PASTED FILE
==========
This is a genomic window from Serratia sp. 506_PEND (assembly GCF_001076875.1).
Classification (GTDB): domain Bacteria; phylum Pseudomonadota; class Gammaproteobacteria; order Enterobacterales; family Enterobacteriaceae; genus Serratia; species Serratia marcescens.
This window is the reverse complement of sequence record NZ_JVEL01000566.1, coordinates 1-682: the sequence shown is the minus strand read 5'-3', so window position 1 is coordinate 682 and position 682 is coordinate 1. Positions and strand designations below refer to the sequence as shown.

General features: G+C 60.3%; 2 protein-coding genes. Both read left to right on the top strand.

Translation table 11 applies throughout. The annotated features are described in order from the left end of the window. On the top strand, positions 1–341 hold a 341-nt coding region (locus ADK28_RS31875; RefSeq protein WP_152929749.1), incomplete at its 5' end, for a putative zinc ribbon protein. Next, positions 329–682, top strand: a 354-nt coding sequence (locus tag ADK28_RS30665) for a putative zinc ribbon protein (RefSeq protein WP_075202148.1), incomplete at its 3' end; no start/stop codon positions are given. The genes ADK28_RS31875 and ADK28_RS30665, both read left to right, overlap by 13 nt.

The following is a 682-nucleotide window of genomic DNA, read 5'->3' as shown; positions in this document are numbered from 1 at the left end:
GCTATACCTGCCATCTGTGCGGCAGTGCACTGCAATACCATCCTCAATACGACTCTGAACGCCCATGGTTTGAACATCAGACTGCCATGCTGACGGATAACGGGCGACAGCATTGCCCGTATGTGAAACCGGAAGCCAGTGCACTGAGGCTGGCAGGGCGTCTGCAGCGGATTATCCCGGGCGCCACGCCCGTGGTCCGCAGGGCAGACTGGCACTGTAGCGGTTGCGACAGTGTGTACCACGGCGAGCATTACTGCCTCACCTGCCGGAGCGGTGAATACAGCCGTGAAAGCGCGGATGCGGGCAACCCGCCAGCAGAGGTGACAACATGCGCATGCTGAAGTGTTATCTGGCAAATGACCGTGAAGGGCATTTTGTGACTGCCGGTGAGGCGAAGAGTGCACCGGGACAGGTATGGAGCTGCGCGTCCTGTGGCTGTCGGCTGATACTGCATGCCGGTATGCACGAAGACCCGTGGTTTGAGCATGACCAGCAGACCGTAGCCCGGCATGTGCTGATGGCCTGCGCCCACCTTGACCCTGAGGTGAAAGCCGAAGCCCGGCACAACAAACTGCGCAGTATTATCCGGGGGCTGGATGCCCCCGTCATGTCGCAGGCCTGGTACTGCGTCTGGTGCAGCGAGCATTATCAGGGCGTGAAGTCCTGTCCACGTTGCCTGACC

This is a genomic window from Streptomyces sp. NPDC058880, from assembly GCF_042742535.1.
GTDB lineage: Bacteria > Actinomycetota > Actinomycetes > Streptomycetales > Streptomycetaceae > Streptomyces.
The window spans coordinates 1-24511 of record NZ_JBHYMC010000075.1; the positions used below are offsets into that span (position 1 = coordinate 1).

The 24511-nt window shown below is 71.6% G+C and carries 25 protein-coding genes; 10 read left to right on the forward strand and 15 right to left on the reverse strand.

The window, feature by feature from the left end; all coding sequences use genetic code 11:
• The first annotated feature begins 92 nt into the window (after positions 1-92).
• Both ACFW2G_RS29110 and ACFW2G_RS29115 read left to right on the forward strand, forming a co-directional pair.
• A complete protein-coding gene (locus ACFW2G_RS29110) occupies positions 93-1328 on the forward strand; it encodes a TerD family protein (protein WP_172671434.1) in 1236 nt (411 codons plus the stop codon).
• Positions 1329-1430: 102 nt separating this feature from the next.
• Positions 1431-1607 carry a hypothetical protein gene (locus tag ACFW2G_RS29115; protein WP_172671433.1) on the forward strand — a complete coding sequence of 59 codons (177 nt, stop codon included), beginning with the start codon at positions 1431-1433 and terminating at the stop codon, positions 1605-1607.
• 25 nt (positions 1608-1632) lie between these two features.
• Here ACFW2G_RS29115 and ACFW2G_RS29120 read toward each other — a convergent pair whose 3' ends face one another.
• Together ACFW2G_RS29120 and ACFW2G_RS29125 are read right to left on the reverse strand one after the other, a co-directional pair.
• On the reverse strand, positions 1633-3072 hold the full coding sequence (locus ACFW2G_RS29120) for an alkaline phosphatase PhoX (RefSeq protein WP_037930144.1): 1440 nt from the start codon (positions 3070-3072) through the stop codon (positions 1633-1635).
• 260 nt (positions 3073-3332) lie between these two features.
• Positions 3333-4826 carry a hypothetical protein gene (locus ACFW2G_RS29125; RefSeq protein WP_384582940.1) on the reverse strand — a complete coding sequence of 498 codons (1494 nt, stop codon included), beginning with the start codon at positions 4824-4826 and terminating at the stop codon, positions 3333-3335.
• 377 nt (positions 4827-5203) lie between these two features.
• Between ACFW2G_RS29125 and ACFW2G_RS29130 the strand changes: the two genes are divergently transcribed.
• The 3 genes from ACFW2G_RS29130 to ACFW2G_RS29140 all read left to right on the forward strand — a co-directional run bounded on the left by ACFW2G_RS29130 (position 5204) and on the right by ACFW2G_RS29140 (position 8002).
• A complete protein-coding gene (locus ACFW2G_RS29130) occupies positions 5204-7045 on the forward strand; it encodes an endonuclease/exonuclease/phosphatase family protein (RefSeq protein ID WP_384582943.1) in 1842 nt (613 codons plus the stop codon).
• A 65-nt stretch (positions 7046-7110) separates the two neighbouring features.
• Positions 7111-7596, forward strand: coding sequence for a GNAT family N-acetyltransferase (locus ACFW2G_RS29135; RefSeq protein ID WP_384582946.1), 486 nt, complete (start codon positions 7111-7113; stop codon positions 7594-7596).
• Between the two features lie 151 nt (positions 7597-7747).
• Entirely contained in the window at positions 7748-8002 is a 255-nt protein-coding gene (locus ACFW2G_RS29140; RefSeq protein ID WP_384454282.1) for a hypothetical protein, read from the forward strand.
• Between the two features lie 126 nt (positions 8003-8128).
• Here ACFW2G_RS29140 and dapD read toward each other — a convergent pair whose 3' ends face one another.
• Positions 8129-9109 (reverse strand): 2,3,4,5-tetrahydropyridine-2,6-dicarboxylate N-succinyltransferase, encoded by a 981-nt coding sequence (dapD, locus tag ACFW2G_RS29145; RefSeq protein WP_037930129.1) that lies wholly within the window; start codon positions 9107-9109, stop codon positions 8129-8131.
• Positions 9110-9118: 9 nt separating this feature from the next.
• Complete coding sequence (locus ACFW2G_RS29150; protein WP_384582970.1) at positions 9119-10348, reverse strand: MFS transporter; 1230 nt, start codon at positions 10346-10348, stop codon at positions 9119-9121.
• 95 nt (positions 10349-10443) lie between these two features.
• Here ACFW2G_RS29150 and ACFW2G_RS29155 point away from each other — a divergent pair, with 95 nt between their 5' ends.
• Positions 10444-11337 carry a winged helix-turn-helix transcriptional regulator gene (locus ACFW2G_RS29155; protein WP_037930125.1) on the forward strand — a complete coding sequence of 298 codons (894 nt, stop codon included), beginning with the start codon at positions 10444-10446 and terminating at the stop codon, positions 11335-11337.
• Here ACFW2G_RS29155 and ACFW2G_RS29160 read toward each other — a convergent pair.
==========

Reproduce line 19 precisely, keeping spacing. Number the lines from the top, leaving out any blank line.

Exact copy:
• Here ACFW2G_RS29115 and ACFW2G_RS29120 read toward each other — a convergent pair whose 3' ends face one another.